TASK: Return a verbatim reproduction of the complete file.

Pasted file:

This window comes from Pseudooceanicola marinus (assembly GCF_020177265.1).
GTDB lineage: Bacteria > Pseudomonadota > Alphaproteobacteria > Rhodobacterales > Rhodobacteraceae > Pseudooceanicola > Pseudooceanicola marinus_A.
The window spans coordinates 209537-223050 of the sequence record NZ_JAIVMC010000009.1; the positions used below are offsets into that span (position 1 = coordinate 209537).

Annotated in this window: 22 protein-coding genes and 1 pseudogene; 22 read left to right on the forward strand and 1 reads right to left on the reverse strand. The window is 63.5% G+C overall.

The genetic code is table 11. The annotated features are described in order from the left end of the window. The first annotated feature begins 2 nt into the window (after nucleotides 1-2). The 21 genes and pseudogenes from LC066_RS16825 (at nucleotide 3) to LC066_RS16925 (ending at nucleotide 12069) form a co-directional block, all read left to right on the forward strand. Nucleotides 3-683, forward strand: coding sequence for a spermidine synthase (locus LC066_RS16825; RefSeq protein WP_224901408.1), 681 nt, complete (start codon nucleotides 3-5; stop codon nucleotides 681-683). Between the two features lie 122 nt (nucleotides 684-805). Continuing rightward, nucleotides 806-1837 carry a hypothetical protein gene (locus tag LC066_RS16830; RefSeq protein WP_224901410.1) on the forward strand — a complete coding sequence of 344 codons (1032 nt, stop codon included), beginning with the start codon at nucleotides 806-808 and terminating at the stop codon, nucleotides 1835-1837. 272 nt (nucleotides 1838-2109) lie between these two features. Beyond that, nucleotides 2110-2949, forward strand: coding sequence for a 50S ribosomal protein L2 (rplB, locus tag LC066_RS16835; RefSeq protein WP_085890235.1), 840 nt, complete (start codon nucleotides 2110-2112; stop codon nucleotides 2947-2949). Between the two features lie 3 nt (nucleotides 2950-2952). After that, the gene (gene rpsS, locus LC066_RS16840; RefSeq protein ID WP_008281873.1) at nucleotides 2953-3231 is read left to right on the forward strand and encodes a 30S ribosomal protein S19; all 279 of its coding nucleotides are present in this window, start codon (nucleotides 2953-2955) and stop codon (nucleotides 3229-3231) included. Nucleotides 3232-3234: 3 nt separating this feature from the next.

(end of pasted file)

This window comes from Pseudooceanicola marinus (assembly GCF_020177265.1).
GTDB lineage: Bacteria > Pseudomonadota > Alphaproteobacteria > Rhodobacterales > Rhodobacteraceae > Pseudooceanicola > Pseudooceanicola marinus_A.
The window spans coordinates 209537-223050 of the sequence record NZ_JAIVMC010000009.1; the positions used below are offsets into that span (position 1 = coordinate 209537).

Annotated in this window: 22 protein-coding genes and 1 pseudogene; 22 read left to right on the forward strand and 1 reads right to left on the reverse strand. The window is 63.5% G+C overall.

The genetic code is table 11. The annotated features are described in order from the left end of the window. The first annotated feature begins 2 nt into the window (after nucleotides 1-2). The 21 genes and pseudogenes from LC066_RS16825 (at nucleotide 3) to LC066_RS16925 (ending at nucleotide 12069) form a co-directional block, all read left to right on the forward strand. Nucleotides 3-683, forward strand: coding sequence for a spermidine synthase (locus LC066_RS16825; RefSeq protein WP_224901408.1), 681 nt, complete (start codon nucleotides 3-5; stop codon nucleotides 681-683). Between the two features lie 122 nt (nucleotides 684-805). Continuing rightward, nucleotides 806-1837 carry a hypothetical protein gene (locus tag LC066_RS16830; RefSeq protein WP_224901410.1) on the forward strand — a complete coding sequence of 344 codons (1032 nt, stop codon included), beginning with the start codon at nucleotides 806-808 and terminating at the stop codon, nucleotides 1835-1837. 272 nt (nucleotides 1838-2109) lie between these two features. Beyond that, nucleotides 2110-2949, forward strand: coding sequence for a 50S ribosomal protein L2 (rplB, locus tag LC066_RS16835; RefSeq protein WP_085890235.1), 840 nt, complete (start codon nucleotides 2110-2112; stop codon nucleotides 2947-2949). Between the two features lie 3 nt (nucleotides 2950-2952). After that, the gene (gene rpsS, locus LC066_RS16840; RefSeq protein ID WP_008281873.1) at nucleotides 2953-3231 is read left to right on the forward strand and encodes a 30S ribosomal protein S19; all 279 of its coding nucleotides are present in this window, start codon (nucleotides 2953-2955) and stop codon (nucleotides 3229-3231) included. Nucleotides 3232-3234: 3 nt separating this feature from the next.